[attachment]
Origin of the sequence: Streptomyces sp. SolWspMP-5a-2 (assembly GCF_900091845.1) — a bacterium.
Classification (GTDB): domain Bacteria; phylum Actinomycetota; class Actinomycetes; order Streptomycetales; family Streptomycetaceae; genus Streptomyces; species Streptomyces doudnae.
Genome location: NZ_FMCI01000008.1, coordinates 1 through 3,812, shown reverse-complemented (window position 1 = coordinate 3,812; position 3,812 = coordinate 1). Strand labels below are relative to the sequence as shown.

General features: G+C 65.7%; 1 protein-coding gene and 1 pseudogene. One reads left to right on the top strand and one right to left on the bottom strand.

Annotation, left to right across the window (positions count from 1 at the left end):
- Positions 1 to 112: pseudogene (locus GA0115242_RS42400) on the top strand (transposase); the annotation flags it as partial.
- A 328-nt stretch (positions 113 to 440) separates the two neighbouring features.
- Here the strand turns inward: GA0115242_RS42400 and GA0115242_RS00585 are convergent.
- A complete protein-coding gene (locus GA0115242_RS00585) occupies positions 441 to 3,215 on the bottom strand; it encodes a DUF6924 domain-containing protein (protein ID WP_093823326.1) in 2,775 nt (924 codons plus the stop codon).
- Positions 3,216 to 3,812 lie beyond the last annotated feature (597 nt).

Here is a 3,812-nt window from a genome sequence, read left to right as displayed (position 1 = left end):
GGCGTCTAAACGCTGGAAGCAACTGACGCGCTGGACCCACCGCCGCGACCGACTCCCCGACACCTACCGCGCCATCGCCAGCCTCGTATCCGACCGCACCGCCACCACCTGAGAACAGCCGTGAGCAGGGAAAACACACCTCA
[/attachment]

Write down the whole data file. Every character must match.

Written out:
Origin of the sequence: Streptomyces sp. SolWspMP-5a-2 (assembly GCF_900091845.1) — a bacterium.
Classification (GTDB): domain Bacteria; phylum Actinomycetota; class Actinomycetes; order Streptomycetales; family Streptomycetaceae; genus Streptomyces; species Streptomyces doudnae.
Genome location: NZ_FMCI01000008.1, coordinates 1 through 3,812, shown reverse-complemented (window position 1 = coordinate 3,812; position 3,812 = coordinate 1). Strand labels below are relative to the sequence as shown.

General features: G+C 65.7%; 1 protein-coding gene and 1 pseudogene. One reads left to right on the top strand and one right to left on the bottom strand.

Annotation, left to right across the window (positions count from 1 at the left end):
- Positions 1 to 112: pseudogene (locus GA0115242_RS42400) on the top strand (transposase); the annotation flags it as partial.
- A 328-nt stretch (positions 113 to 440) separates the two neighbouring features.
- Here the strand turns inward: GA0115242_RS42400 and GA0115242_RS00585 are convergent.
- A complete protein-coding gene (locus GA0115242_RS00585) occupies positions 441 to 3,215 on the bottom strand; it encodes a DUF6924 domain-containing protein (protein ID WP_093823326.1) in 2,775 nt (924 codons plus the stop codon).
- Positions 3,216 to 3,812 lie beyond the last annotated feature (597 nt).

Here is a 3,812-nt window from a genome sequence, read left to right as displayed (position 1 = left end):
GGCGTCTAAACGCTGGAAGCAACTGACGCGCTGGACCCACCGCCGCGACCGACTCCCCGACACCTACCGCGCCATCGCCAGCCTCGTATCCGACCGCACCGCCACCACCTGAGAACAGCCGTGAGCAGGGAAAACACACCTCA